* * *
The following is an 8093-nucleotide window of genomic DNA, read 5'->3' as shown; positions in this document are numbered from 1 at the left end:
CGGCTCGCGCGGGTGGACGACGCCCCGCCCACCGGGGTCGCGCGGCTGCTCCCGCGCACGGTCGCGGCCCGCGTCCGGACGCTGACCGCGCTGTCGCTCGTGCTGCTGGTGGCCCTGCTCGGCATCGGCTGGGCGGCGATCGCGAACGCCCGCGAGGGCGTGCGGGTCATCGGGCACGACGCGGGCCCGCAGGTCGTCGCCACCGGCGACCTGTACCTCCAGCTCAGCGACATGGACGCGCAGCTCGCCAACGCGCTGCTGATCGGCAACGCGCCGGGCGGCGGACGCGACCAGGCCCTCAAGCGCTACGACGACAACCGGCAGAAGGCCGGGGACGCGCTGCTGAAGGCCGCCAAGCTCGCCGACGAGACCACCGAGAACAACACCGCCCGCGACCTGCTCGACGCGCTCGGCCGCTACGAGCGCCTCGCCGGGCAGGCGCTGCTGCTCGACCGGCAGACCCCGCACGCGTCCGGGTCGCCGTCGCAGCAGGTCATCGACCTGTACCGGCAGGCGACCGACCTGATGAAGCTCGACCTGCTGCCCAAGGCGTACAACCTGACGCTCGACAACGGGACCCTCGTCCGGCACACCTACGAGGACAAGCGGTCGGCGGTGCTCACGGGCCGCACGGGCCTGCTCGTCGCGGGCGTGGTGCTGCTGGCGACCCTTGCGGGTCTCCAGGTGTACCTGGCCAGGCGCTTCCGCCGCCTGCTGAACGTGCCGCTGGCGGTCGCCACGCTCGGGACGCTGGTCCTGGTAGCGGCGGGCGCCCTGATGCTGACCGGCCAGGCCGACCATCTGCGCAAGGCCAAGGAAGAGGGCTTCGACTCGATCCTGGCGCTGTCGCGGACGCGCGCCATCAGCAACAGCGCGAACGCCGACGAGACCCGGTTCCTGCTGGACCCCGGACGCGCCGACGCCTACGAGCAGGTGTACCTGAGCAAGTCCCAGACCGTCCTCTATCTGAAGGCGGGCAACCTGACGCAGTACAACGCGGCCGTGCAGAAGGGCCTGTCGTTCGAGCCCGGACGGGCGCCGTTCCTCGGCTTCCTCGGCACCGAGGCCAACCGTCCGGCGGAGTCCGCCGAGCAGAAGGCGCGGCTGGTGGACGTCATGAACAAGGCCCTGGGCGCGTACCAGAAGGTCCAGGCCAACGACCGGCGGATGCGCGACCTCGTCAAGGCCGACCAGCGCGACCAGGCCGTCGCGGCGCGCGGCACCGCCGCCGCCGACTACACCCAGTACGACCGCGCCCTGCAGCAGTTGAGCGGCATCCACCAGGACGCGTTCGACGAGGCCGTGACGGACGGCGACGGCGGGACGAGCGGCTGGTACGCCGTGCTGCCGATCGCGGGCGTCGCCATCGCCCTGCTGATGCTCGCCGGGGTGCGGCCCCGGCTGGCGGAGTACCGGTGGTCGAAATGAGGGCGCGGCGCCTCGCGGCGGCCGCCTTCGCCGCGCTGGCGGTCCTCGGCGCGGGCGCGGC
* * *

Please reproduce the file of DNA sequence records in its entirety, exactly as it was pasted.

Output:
The following is an 8093-nucleotide window of genomic DNA, read 5'->3' as shown; positions in this document are numbered from 1 at the left end:
CGGCTCGCGCGGGTGGACGACGCCCCGCCCACCGGGGTCGCGCGGCTGCTCCCGCGCACGGTCGCGGCCCGCGTCCGGACGCTGACCGCGCTGTCGCTCGTGCTGCTGGTGGCCCTGCTCGGCATCGGCTGGGCGGCGATCGCGAACGCCCGCGAGGGCGTGCGGGTCATCGGGCACGACGCGGGCCCGCAGGTCGTCGCCACCGGCGACCTGTACCTCCAGCTCAGCGACATGGACGCGCAGCTCGCCAACGCGCTGCTGATCGGCAACGCGCCGGGCGGCGGACGCGACCAGGCCCTCAAGCGCTACGACGACAACCGGCAGAAGGCCGGGGACGCGCTGCTGAAGGCCGCCAAGCTCGCCGACGAGACCACCGAGAACAACACCGCCCGCGACCTGCTCGACGCGCTCGGCCGCTACGAGCGCCTCGCCGGGCAGGCGCTGCTGCTCGACCGGCAGACCCCGCACGCGTCCGGGTCGCCGTCGCAGCAGGTCATCGACCTGTACCGGCAGGCGACCGACCTGATGAAGCTCGACCTGCTGCCCAAGGCGTACAACCTGACGCTCGACAACGGGACCCTCGTCCGGCACACCTACGAGGACAAGCGGTCGGCGGTGCTCACGGGCCGCACGGGCCTGCTCGTCGCGGGCGTGGTGCTGCTGGCGACCCTTGCGGGTCTCCAGGTGTACCTGGCCAGGCGCTTCCGCCGCCTGCTGAACGTGCCGCTGGCGGTCGCCACGCTCGGGACGCTGGTCCTGGTAGCGGCGGGCGCCCTGATGCTGACCGGCCAGGCCGACCATCTGCGCAAGGCCAAGGAAGAGGGCTTCGACTCGATCCTGGCGCTGTCGCGGACGCGCGCCATCAGCAACAGCGCGAACGCCGACGAGACCCGGTTCCTGCTGGACCCCGGACGCGCCGACGCCTACGAGCAGGTGTACCTGAGCAAGTCCCAGACCGTCCTCTATCTGAAGGCGGGCAACCTGACGCAGTACAACGCGGCCGTGCAGAAGGGCCTGTCGTTCGAGCCCGGACGGGCGCCGTTCCTCGGCTTCCTCGGCACCGAGGCCAACCGTCCGGCGGAGTCCGCCGAGCAGAAGGCGCGGCTGGTGGACGTCATGAACAAGGCCCTGGGCGCGTACCAGAAGGTCCAGGCCAACGACCGGCGGATGCGCGACCTCGTCAAGGCCGACCAGCGCGACCAGGCCGTCGCGGCGCGCGGCACCGCCGCCGCCGACTACACCCAGTACGACCGCGCCCTGCAGCAGTTGAGCGGCATCCACCAGGACGCGTTCGACGAGGCCGTGACGGACGGCGACGGCGGGACGAGCGGCTGGTACGCCGTGCTGCCGATCGCGGGCGTCGCCATCGCCCTGCTGATGCTCGCCGGGGTGCGGCCCCGGCTGGCGGAGTACCGGTGGTCGAAATGAGGGCGCGGCGCCTCGCGGCGGCCGCCTTCGCCGCGCTGGCGGTCCTCGGCGCGGGCGCGGC